After weeks of being blasted by Democrats over his wealth, his refusal to release more annual tax returns and related questions about overseas accounts, Mitt Romney was able to take some comfort yesterday from a series of polls showing him deadlocked with Barack Obama nationally in the presidential race or even very slightly ahead.
For the first time, a survey by CBS News and the New York Times has given the Republican nominee a numerical edge over President Obama. Even though it is within the margin of error, Mr Romney was seen garnering the support of 47 per cent of voters if the election were held now over 46 per cent for Mr Obama.
The numbers suggest that the recent attempts by the Obama campaign to knock Mr Romney off balance with attacks also focusing on his stewardship of Bain Capital have had limited effect.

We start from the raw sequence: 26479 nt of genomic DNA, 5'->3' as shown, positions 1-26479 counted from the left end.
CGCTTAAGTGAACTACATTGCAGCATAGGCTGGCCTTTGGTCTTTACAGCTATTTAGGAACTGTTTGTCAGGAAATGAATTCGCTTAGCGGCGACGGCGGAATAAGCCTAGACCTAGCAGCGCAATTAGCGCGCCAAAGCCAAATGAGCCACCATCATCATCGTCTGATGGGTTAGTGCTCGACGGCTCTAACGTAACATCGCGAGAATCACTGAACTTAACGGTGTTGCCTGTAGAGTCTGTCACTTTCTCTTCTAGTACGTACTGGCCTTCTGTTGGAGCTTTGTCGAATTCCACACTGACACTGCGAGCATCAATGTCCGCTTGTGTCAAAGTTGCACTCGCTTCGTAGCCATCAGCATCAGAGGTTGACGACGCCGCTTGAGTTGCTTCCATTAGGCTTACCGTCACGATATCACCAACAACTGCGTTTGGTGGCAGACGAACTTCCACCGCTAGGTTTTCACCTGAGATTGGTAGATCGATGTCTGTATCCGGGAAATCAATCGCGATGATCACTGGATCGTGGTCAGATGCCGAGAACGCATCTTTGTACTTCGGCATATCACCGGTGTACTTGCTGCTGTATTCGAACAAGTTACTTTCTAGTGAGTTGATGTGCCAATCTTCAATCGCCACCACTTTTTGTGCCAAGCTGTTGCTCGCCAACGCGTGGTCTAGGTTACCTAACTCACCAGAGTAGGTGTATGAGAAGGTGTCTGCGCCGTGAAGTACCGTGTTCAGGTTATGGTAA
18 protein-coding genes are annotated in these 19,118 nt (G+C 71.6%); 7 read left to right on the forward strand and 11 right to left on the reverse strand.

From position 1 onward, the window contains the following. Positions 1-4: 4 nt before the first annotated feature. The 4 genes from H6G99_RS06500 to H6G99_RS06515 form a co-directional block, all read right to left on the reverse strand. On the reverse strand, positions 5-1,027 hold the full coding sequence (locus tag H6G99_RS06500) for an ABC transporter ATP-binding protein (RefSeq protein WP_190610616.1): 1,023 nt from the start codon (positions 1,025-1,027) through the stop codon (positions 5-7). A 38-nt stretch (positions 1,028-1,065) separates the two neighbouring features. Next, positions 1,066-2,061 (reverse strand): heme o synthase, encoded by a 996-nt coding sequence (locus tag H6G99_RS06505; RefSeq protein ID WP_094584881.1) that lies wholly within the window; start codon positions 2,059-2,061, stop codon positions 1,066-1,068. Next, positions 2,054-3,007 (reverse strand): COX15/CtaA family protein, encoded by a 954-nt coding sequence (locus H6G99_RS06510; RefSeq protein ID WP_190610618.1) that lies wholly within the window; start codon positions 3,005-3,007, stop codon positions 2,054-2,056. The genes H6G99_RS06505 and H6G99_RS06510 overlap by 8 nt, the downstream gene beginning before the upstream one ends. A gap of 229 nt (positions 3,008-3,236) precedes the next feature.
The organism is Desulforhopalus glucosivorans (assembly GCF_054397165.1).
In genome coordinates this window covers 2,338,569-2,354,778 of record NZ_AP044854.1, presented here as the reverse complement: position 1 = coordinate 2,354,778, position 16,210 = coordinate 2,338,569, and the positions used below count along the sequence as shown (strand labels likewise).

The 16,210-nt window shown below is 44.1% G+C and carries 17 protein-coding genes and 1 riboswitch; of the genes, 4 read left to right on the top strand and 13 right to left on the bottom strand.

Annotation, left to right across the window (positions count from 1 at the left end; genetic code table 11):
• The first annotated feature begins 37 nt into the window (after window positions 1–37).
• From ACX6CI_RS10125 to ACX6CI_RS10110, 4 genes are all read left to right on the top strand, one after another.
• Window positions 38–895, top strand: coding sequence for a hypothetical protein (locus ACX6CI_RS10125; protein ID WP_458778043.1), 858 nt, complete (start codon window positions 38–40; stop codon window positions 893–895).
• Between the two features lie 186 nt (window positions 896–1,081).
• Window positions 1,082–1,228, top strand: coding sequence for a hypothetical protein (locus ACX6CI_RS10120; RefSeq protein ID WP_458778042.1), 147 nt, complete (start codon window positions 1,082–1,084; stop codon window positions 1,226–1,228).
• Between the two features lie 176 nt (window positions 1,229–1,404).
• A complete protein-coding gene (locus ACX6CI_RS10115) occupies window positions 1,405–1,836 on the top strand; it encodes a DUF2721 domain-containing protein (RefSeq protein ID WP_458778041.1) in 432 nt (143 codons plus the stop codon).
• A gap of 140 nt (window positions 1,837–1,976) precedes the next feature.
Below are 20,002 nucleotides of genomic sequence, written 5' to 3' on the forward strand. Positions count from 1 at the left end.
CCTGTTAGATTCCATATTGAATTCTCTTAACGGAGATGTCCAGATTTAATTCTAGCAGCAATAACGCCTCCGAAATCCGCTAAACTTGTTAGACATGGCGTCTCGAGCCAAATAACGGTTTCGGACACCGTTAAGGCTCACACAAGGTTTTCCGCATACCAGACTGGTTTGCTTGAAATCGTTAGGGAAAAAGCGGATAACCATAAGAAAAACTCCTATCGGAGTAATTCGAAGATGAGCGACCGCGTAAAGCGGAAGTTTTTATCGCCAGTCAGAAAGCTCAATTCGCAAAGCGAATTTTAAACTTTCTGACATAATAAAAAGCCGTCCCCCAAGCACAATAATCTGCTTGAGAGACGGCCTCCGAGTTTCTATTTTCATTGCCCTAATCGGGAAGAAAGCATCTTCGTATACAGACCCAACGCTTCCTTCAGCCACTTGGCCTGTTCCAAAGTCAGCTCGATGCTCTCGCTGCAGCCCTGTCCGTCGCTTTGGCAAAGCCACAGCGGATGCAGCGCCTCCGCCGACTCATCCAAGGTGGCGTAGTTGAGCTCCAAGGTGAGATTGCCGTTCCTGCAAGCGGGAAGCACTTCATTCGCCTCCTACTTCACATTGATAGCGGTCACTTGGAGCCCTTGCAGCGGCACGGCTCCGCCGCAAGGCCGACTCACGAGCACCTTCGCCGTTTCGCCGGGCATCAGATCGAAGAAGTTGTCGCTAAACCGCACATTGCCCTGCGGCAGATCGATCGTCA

Ominously for Mr Obama, the polls show that his overall job approval rating has slipped as has confidence in his handling of the economy.
Another poll from National Public Radio released yesterday gave Mr Obama a miniscule two-point, 47-to-45 per cent, lead over his challenger. However, it suggested that the two men are tied at 46 per cent each in the swing states that will end up deciding the election in December.
It is unclear what now might shake the race up, though obvious landmarks ahead include the July jobs numbers, the party conventions and the three televised debates they will have thereafter.
Republicans will also be hoping that the selection by Mr Romney of a running mate, which could come any day, will give him a boost.